10 ways to avoid outrageous hospital overcharges
What's more, most insurance plans have a cap, meaning,
"Money siphoned off by errors or fraud can chip away at your
lifetime total," says Tom Brennan, Blue Cross/Blue Shield's
director of special investigations.
And your credit rating may be at risk too. "Hospitals
have become very aggressive about collecting money," says Nora
And, according to a 1998 study of hospital billing
procedures, they go to extraordinary lengths to discourage patients
from delving too deeply into their bills. "Citizens are becoming
more educated about hospital billing and taking responsibility of
ensuring that their charges are correct," said the study's
principal author, Dr. Kimberly Elsbach, of the University of California,
Davis. "Hospitals are countering that with their own efforts
to discourage people from becoming involved with challenges or audits
because it costs them a great deal of time and money."
And they waste no time turning accounts over to collection
agencies or filing liens. Some have even resorted to having overdue
debtors arrested if they don't show up in court.
experts say you can take these steps to make sure that you're not taken for a
- If your hospitalization isn't for an emergency,
check your insurance policy to find out just what it will cover and how much it
will pay. Be sure to carefully review the section on "exceptions and exclusions."
It will tell you what your plan will not cover.
- Phone the
hospital's billing department and ask them what you will be charged for the room,
and just what the room charges cover. If tissues aren't included, for example,
bring your own.
- Ask your doctor to estimate your cost of
treatment. Also, ask if you can bring your regular prescriptions from home to
avoid paying for medications administered at the hospital.
Make sure that everyone who will be treating you -- the surgeon, anesthesiologist,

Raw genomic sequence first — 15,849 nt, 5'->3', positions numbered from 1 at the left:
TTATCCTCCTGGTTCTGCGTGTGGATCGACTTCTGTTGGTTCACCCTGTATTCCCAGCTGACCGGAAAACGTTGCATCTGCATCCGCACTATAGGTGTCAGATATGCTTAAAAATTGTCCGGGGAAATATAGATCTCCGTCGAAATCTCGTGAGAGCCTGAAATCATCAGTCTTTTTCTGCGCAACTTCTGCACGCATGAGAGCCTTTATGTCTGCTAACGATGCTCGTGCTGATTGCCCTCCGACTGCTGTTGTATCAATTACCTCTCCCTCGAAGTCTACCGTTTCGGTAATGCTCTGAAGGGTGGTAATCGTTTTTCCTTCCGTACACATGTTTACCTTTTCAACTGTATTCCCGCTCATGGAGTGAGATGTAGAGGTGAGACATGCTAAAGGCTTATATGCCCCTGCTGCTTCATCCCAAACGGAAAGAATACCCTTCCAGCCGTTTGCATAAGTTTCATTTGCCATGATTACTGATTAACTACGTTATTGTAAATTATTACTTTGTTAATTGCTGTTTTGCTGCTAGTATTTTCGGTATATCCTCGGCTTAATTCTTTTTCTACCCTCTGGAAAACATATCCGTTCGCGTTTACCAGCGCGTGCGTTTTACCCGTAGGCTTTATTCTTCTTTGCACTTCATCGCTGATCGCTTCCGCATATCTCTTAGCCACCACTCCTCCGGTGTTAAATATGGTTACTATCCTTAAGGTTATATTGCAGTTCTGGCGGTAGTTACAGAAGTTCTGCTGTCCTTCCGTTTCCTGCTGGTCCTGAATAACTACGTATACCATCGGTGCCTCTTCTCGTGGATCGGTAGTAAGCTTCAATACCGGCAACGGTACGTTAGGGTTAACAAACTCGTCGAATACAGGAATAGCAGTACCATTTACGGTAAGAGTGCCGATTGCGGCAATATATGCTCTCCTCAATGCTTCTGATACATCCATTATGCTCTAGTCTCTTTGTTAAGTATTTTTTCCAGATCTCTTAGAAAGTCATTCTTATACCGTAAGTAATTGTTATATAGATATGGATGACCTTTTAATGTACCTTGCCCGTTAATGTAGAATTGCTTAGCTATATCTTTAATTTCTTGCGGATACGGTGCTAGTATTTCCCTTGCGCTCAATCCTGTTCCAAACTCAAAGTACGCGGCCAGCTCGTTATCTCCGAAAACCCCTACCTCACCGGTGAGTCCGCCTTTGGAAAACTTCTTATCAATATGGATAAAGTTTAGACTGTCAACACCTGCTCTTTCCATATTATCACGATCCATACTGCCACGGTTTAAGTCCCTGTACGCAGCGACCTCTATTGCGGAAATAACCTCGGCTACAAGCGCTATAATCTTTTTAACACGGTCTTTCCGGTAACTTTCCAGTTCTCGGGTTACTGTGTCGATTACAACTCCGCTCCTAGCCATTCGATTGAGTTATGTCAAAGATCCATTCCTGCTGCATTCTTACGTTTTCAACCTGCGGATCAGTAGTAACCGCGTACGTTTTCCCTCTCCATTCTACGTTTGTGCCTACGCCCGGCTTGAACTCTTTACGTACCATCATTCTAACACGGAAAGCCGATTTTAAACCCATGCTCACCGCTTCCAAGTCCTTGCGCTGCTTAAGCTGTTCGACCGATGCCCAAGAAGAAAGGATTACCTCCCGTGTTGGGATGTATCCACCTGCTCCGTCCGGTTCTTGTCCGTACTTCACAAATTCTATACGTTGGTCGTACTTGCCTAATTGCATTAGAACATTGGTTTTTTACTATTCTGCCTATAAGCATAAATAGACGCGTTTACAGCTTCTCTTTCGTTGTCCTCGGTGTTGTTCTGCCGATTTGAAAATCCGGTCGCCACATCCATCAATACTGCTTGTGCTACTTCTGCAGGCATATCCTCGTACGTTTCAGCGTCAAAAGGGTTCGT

radiologist, pathologist, etc. -- participates in your insurance plan.
you can, keep your own log of tests, medications, and treatments. If you are not
able to, ask a friend or loved one to do it for you.
some point you will receive an explanation of benefits (EOB) from your insurance
company (if you're on Medicare, you will receive a summary notice). It will say,
"This is not a bill." Don't toss it in the trash. Examine it. It will
tell you how much the hospital is charging, what your insurance plan will cover,
and what you will have to pay out of your own pocket in deductibles and co-payments.
Never pay your bill before leaving the hospital -- even if you're told that it's
- When you get your bill, read it carefully. Compare
it to the log you made, to the EOB, and to the estimate of costs you requested
before you were admitted.
- If there are items you don't
understand, call the billing department and your insurer, and ask them to explain.
Don't accept bills that use terms like "lab fees," or "miscellaneous
fees." Demand an itemization. If you don't get satisfaction from the hospital
billing department -- and you probably won't -- appeal in writing to the hospital
administrator or patient ombudsman.
- If you are still scratching
your head, ask for an itemized bill as well as your medical records to confirm
whether you received the treatments and medications you've been billed
for. Every state now requires hospitals to provide itemized bills.
helping sort out his late father's medical bills, Richard Clarke, the former hospital
CFO, has became founder and president of the Healthcare
Financial Management Association, an Illinois-based association of medical
finance officers who work with the American Hospital Association and other groups
to develop more consumer-friendly billing.
They're aiming for easy-to-read bills and printed
pamphlets that will help consumers understand hospital-speak. Until
that happens, however, consumers will be on their own.